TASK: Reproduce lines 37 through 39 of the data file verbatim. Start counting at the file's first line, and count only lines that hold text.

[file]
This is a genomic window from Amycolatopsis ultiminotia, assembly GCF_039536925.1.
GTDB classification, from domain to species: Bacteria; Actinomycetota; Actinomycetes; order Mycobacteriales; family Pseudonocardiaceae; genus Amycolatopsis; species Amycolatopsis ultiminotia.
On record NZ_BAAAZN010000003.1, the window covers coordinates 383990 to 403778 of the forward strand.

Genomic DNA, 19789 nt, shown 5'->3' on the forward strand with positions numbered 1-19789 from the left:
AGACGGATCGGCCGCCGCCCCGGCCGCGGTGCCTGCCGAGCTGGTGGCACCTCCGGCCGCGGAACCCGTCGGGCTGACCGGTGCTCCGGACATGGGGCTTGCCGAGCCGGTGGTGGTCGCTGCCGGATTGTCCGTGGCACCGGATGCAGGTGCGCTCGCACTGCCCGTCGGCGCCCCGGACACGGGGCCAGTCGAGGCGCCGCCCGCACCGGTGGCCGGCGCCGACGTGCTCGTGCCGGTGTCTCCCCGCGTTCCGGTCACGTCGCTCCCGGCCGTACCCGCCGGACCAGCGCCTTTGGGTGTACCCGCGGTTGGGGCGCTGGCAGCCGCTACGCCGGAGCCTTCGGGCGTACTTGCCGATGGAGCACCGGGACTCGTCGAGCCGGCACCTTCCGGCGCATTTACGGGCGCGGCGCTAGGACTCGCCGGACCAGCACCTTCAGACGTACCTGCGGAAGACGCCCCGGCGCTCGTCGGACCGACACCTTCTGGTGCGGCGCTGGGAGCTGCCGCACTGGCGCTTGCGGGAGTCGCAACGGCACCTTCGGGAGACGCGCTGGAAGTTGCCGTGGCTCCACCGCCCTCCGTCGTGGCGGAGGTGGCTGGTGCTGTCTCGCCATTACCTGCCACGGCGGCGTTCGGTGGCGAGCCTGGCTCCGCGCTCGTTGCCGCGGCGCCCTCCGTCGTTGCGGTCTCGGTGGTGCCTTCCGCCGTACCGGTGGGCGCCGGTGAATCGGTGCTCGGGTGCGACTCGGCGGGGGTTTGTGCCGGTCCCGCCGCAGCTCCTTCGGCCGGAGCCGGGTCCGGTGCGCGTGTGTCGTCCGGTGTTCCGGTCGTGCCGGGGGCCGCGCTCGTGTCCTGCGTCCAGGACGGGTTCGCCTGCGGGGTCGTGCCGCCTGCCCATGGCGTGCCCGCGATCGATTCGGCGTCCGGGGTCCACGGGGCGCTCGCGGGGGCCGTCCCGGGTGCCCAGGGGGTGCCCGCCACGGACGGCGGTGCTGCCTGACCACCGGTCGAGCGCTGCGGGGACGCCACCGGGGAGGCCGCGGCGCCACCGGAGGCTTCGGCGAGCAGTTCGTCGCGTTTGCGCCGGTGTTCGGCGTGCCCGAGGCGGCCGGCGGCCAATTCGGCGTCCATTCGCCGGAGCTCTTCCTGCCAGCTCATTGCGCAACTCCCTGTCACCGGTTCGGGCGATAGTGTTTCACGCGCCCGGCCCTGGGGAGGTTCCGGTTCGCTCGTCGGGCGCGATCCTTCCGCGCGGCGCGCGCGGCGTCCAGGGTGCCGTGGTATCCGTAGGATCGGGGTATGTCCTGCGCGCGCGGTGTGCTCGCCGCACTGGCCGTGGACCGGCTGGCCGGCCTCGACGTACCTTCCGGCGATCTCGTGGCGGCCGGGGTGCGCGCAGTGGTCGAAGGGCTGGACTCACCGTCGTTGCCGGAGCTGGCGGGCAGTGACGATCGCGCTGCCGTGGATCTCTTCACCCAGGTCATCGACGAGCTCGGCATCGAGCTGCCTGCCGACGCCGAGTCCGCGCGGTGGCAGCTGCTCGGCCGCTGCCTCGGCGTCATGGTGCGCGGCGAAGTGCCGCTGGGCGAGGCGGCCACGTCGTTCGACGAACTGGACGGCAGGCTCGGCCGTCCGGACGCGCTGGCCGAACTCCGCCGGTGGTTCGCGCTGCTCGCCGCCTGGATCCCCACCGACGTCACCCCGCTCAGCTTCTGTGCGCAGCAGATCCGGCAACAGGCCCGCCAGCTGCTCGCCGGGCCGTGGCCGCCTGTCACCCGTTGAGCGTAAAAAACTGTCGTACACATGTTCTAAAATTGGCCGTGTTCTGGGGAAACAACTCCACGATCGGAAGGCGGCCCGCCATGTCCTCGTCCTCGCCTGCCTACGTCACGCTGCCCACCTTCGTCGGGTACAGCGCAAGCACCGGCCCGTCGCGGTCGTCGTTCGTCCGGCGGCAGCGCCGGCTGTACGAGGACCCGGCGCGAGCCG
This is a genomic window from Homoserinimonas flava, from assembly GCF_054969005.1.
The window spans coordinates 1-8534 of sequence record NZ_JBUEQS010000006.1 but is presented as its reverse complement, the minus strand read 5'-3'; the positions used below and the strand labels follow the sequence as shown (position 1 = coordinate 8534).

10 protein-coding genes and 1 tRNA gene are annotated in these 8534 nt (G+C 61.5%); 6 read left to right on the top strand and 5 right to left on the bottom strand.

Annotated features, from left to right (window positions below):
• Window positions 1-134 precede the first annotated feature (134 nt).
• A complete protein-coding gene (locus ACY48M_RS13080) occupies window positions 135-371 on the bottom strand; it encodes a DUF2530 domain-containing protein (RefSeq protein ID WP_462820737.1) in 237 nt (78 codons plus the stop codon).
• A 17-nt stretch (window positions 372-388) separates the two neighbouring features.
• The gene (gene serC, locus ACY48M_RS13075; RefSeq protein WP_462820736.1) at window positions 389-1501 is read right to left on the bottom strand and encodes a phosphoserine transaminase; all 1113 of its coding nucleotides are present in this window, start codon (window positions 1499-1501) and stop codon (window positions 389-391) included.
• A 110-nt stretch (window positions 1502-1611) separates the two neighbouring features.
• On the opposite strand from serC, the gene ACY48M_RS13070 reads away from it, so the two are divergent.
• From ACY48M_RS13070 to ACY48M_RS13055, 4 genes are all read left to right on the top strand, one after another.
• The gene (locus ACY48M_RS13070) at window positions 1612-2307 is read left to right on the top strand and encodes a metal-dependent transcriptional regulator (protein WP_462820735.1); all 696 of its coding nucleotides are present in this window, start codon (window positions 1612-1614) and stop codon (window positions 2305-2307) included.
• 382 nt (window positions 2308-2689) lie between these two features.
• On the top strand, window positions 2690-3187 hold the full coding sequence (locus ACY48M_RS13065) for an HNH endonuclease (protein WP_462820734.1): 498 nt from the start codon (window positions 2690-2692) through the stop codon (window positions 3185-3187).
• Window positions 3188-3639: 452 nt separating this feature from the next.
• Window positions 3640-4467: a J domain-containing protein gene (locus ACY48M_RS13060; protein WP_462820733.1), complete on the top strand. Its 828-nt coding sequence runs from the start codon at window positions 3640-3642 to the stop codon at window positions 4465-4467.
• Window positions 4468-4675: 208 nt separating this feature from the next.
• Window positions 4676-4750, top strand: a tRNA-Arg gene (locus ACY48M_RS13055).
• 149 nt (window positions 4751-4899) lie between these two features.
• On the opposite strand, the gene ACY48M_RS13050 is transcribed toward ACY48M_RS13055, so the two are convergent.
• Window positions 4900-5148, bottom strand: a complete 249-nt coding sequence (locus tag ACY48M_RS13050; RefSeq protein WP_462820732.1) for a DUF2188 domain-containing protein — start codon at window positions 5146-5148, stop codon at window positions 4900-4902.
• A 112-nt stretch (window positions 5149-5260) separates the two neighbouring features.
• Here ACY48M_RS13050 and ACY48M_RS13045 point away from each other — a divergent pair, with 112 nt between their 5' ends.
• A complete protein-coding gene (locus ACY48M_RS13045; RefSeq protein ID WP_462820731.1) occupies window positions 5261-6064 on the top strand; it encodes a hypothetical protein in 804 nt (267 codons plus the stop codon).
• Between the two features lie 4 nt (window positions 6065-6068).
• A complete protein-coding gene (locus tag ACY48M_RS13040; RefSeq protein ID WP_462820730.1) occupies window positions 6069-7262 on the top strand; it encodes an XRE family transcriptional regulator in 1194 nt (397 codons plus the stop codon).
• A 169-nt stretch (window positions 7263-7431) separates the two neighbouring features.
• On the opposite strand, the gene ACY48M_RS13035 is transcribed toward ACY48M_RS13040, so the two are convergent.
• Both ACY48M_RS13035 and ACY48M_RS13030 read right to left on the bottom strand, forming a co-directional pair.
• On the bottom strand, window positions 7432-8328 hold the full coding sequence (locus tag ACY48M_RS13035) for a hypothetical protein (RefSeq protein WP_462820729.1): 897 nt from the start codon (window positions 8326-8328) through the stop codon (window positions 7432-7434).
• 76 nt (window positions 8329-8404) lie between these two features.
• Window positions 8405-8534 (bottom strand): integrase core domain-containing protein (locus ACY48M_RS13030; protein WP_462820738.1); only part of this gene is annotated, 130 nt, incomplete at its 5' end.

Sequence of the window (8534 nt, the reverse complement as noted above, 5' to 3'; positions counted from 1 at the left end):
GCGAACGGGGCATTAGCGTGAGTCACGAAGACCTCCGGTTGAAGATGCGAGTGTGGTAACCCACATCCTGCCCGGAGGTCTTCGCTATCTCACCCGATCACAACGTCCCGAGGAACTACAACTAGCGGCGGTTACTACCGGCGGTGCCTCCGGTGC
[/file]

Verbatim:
• Window positions 8405-8534 (bottom strand): integrase core domain-containing protein (locus ACY48M_RS13030; protein WP_462820738.1); only part of this gene is annotated, 130 nt, incomplete at its 5' end.

Sequence of the window (8534 nt, the reverse complement as noted above, 5' to 3'; positions counted from 1 at the left end):
GCGAACGGGGCATTAGCGTGAGTCACGAAGACCTCCGGTTGAAGATGCGAGTGTGGTAACCCACATCCTGCCCGGAGGTCTTCGCTATCTCACCCGATCACAACGTCCCGAGGAACTACAACTAGCGGCGGTTACTACCGGCGGTGCCTCCGGTGC